Southern California Coastal & Inland Valleys
Keep Sowing Through Thanksgiving!
Problems with seed germination may be due to old seed, soil that is too warm or has been allowed to dry out, or seeds that were sown either too deeply or not deeply enough.
Keep Seedbeds Moist
And shaded from hot afternoon sun until the seedlings develop two to four true leaves. After transplanting them, mulch the soil lightly, and add more in October and November for additional frost protection. Keep the mulch an inch away from the plant stems, however, for good air circulation and less potential for disease problems.
Grow Kale as Edible Cover Crop
When sowing cover crops for the fall and winter, consider edible ones. Kale and rocket (roquette, arugula) are full-flavored leafy vegetables that withstand freezing. Both germinate in cool weather and are welcome fresh greens for stir-fries and soups all winter long. In the spring, they can be easily turned under as "green manure" when preparing the soil for the main spring and summer crops.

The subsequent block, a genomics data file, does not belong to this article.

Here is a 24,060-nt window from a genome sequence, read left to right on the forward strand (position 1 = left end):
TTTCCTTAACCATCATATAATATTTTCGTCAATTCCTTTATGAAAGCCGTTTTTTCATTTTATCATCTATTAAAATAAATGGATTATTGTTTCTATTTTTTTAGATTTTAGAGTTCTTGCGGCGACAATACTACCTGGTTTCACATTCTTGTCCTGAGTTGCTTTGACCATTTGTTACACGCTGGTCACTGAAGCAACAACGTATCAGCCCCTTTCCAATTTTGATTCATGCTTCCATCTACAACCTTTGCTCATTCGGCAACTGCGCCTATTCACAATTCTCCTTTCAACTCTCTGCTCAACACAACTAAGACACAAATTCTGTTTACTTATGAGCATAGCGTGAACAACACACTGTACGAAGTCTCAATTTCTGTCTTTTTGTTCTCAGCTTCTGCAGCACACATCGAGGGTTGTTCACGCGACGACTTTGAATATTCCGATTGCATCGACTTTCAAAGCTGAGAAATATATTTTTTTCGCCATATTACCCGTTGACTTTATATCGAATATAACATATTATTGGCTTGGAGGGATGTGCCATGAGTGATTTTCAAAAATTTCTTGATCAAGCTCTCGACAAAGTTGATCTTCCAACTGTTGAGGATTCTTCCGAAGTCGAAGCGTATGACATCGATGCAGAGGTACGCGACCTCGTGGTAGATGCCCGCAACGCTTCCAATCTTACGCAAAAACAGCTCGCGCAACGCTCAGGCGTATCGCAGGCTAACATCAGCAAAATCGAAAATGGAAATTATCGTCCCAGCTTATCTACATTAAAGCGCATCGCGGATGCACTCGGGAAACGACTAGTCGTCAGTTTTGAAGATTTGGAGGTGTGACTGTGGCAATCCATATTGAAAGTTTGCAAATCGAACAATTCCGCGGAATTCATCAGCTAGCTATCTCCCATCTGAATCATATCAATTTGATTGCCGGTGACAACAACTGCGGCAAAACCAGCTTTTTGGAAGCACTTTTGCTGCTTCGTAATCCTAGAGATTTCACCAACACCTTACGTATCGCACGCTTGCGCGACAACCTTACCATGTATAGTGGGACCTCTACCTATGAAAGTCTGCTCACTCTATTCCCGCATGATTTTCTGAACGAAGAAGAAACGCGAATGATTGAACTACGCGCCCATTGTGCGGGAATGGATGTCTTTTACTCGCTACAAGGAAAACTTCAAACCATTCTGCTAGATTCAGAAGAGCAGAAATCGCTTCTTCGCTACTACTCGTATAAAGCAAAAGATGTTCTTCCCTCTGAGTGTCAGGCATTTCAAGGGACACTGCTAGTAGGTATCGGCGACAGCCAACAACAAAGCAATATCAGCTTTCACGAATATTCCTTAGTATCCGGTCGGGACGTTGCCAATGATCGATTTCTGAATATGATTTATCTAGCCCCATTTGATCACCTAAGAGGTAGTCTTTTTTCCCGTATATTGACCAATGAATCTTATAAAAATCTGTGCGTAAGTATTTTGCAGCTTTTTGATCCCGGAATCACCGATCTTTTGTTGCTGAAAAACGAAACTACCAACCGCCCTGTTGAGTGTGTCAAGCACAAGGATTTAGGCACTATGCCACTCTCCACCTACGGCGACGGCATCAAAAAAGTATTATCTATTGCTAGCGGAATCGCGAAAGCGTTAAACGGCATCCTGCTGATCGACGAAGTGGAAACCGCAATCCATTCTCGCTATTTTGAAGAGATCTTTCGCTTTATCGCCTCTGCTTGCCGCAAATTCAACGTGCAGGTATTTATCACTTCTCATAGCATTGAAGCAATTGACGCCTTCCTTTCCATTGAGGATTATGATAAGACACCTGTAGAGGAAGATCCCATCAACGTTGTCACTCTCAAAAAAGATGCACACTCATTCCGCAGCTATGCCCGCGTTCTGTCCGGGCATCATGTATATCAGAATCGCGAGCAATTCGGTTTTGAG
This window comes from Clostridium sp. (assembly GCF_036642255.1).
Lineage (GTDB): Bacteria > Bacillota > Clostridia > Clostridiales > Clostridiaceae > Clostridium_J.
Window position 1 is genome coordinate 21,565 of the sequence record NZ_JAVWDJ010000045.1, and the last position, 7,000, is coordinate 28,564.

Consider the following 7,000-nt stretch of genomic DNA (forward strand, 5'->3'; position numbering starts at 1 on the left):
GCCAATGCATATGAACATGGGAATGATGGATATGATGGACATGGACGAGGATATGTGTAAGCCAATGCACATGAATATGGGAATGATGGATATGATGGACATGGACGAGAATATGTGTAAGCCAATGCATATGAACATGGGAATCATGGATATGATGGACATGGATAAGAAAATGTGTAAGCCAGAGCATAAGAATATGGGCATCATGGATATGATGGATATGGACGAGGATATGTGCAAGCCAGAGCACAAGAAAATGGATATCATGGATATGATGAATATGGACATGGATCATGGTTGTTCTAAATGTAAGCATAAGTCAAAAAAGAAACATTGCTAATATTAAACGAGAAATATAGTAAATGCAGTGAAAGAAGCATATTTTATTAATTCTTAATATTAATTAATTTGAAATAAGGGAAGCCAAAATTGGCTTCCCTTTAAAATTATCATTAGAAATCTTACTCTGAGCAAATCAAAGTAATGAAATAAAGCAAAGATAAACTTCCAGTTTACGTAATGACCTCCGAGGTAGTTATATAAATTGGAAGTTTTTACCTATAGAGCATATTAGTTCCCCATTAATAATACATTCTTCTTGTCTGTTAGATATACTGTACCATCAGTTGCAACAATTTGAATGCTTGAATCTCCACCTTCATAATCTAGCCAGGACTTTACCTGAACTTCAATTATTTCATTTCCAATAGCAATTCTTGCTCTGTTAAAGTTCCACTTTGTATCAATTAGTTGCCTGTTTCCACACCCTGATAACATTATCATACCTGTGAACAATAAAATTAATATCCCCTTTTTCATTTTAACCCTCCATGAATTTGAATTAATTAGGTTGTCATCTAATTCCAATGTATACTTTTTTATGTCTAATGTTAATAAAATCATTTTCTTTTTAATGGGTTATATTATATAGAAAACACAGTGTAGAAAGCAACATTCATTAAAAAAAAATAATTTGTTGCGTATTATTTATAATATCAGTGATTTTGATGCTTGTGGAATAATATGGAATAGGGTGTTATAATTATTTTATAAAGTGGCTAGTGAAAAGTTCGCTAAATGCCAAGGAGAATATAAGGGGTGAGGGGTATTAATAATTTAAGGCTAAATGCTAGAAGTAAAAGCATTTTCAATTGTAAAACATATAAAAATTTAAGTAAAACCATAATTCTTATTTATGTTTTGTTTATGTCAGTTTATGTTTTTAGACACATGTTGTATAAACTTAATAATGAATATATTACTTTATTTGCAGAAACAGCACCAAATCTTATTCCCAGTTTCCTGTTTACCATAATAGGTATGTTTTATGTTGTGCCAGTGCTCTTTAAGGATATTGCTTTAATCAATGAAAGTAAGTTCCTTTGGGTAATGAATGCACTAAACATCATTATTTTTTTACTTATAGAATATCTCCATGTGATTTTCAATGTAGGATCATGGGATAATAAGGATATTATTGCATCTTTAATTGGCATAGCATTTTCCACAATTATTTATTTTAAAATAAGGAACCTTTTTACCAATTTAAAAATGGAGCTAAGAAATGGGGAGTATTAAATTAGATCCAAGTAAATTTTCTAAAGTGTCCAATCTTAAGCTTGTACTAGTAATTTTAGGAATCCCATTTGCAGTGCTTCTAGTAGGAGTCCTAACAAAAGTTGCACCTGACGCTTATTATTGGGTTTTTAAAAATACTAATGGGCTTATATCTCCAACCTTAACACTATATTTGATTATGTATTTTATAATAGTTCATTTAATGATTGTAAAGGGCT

Transplant perennials, ground covers, shrubs, and vines while the soil and air temperatures are still warm to give them a full season's root development over those planted in the spring. Set them out in the cooler late afternoons or evenings, and water them in with a mild solution of a balanced fertilizer to promote new root growth and reduce transplant shock. Mulch and shade them lightly for the first week. Add more mulch in October and November for additional frost protection.
Give Roses a Last Pruning and Feeding
Prune, feed, and water roses for their last bloom cycle before going dormant. Hold off on severe pruning until plants are fully dormant in January. Continue to water them only in the mornings to lessen mildew and other wet-foliage-at-sunset-with-warm-evenings disease problems.